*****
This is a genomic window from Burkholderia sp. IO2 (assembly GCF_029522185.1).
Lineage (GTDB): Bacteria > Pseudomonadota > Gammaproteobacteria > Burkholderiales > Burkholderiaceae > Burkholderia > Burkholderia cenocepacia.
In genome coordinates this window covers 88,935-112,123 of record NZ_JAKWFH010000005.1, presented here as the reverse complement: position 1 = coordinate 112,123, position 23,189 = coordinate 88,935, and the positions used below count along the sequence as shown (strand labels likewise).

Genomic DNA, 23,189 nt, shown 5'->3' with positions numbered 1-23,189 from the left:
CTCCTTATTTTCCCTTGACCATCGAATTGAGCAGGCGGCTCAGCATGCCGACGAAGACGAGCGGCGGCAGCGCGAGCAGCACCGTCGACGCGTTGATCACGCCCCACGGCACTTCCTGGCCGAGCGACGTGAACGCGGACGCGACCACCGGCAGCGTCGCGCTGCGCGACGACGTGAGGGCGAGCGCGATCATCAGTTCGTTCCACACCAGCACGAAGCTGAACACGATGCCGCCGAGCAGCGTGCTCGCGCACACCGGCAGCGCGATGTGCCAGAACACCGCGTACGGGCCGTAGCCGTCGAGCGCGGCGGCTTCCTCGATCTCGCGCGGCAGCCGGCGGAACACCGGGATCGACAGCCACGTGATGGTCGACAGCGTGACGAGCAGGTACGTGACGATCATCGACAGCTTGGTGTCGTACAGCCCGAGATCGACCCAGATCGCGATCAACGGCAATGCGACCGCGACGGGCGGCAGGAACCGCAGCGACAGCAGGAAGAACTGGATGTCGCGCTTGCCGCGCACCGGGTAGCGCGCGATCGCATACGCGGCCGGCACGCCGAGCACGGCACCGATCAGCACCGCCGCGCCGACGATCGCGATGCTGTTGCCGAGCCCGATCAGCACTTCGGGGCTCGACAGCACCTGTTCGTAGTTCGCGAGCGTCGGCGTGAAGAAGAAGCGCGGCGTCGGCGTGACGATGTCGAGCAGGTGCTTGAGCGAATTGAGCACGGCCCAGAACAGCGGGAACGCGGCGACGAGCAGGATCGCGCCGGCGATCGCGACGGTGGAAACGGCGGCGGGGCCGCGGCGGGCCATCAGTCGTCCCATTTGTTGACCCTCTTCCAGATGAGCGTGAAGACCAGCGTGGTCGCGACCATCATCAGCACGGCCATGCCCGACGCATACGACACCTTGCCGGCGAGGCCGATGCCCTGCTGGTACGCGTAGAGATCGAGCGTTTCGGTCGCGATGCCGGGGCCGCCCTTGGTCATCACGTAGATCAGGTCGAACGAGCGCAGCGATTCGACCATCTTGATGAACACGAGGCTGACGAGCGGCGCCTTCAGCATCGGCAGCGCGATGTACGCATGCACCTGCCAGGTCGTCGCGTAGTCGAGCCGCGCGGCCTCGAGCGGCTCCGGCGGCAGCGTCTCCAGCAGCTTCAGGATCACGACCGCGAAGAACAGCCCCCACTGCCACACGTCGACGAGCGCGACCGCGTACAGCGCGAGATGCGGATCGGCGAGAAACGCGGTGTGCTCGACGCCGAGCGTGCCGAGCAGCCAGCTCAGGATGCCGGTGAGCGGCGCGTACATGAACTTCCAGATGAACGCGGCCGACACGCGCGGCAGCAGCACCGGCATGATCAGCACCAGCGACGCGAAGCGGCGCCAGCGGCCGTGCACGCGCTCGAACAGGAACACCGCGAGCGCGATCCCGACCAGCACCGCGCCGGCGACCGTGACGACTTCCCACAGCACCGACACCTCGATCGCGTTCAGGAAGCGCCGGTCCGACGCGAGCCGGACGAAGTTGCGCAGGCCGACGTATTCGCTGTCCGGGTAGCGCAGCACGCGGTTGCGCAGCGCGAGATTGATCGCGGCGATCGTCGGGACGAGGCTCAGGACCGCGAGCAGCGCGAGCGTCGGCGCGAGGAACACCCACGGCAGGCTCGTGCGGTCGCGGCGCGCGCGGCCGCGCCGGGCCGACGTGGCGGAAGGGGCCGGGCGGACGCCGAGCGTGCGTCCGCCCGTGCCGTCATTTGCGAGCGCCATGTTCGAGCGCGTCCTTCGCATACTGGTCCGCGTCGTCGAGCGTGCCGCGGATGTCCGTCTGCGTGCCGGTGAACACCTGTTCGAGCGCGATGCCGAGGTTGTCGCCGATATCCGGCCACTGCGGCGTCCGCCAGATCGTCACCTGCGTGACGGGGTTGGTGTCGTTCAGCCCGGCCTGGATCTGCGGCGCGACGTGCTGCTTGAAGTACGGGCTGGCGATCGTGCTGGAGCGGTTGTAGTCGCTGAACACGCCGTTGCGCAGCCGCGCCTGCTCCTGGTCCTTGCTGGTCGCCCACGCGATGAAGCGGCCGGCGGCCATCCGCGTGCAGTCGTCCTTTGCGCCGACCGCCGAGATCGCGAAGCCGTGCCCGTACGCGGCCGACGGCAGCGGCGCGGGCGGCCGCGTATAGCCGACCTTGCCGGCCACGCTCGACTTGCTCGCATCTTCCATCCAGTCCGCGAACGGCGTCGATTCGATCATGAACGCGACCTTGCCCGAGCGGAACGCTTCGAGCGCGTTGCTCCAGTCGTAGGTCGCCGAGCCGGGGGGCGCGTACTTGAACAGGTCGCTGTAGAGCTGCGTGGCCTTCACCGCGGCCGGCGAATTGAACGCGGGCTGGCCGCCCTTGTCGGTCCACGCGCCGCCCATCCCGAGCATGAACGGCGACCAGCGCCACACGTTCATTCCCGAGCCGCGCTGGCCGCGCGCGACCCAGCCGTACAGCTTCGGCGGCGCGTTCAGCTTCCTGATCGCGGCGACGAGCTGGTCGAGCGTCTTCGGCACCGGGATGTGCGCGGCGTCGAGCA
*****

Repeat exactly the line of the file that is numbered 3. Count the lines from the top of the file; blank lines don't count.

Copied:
In genome coordinates this window covers 88,935-112,123 of record NZ_JAKWFH010000005.1, presented here as the reverse complement: position 1 = coordinate 112,123, position 23,189 = coordinate 88,935, and the positions used below count along the sequence as shown (strand labels likewise).